Fairvote election analysis: Non-majority rule (and solutions)

From Fairvote:

Non-Majority Rule in American Elections

More than a Dozen U.S. Senate and GOvernor’s Races Won with <50%

A FairVote Innovative Analysis by Chris Marchsteiner / Rob Richie on “IRV” in NC

FairVote intern Chris Marchstein has done a weekly series of blog posts this election season from the “non-majority rule” desk, profiling the many stories from the fall about partisans running “faux” third party candidates to split the vote, major candidates being asked to drop out to avoid “spoiling” and examples of how our plurality voting system fails to accommodate voter choice. Following is his latest blogpost and an update from FairVote’s Rob Richie on the first-ever statewide general election with instant runoff voting.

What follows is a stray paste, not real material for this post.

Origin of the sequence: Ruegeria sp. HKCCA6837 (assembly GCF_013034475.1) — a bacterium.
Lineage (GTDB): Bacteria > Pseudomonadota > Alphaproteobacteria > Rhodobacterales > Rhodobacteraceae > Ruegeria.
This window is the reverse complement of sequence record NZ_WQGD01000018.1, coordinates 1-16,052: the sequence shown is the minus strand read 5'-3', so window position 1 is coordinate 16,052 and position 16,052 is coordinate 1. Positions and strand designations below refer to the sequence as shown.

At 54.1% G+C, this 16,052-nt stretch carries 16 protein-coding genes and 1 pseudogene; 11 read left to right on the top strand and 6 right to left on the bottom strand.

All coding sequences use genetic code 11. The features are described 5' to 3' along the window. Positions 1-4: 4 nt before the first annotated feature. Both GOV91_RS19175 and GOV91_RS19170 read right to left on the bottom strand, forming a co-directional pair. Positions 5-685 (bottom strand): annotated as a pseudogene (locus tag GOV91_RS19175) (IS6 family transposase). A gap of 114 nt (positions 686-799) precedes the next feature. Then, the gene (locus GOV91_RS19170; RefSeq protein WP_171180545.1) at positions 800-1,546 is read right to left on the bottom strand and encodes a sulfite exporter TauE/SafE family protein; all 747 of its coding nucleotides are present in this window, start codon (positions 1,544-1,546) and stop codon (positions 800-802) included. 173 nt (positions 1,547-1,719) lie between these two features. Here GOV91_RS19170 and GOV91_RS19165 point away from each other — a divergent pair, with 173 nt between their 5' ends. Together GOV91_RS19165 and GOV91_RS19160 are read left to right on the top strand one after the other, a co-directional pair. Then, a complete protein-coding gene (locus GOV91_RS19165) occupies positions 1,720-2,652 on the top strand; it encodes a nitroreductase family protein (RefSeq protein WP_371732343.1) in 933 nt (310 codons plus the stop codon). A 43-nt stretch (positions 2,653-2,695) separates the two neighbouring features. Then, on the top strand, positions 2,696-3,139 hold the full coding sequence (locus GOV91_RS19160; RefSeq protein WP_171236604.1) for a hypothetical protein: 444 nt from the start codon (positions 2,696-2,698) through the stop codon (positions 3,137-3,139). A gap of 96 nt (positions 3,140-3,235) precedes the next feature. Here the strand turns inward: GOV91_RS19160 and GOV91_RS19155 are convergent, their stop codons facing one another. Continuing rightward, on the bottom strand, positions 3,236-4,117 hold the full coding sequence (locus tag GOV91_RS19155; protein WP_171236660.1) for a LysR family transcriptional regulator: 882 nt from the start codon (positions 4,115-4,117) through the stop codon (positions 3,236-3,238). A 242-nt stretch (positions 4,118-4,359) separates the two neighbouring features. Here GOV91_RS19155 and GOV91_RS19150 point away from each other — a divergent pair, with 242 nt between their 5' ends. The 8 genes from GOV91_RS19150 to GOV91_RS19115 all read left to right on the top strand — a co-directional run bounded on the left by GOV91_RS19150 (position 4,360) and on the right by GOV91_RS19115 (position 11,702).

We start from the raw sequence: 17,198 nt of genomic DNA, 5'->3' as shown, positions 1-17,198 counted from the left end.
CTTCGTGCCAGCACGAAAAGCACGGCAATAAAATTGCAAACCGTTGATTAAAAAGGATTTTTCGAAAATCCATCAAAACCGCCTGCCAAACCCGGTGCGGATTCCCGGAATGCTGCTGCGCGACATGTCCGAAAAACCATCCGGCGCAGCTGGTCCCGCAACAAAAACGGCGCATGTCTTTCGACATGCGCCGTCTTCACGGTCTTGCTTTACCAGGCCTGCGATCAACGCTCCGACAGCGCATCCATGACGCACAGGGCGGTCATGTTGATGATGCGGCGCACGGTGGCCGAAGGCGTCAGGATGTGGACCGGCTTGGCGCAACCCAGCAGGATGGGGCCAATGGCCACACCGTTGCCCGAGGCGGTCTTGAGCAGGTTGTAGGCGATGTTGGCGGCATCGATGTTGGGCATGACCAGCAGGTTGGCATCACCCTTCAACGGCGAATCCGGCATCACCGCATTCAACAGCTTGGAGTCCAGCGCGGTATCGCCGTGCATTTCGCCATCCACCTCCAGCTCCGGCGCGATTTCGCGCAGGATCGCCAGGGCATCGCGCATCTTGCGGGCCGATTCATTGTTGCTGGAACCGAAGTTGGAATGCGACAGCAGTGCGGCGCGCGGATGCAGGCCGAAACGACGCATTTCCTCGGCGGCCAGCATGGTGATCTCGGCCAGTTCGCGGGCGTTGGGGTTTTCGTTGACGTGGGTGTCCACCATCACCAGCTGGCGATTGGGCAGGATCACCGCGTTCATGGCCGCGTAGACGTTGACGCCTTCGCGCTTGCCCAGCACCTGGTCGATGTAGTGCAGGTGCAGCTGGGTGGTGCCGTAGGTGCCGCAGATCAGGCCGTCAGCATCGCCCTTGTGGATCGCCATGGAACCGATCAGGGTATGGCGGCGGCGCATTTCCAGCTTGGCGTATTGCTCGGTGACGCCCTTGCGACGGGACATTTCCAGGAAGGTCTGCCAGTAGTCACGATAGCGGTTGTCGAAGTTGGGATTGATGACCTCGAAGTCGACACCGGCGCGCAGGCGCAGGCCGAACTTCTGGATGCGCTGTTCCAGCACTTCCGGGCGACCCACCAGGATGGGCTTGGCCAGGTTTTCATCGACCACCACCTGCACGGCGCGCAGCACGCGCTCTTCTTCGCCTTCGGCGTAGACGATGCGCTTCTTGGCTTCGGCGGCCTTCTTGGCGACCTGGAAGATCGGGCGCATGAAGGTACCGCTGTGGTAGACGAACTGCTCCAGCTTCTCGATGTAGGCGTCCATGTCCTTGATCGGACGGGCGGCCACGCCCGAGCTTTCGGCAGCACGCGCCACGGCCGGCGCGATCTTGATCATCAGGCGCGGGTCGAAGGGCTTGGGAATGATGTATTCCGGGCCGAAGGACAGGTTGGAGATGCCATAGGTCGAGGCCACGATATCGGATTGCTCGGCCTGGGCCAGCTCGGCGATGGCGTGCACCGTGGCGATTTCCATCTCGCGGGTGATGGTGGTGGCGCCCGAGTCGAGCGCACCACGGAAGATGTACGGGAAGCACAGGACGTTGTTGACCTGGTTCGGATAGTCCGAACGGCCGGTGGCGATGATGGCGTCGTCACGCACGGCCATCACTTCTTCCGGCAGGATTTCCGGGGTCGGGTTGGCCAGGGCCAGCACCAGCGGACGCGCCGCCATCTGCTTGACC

Non-Majority Winners and “Spoilers” in Election 2010

Election Day brought big changes this year. Republicans took control of the U.S. House of Representatives decisively, while the Democratic Party narrowly held onto the U.S. Senate. With a majority of the nation’s governors being elected, Republicans made key gains. While the media’s narrative will undoubtedly focus on the winners and losers, our Non-Majority Rule desk will zero in on how plurality voting rules skewed and distorted several elections – and led to some underhanded campaign tactics. Continue Reading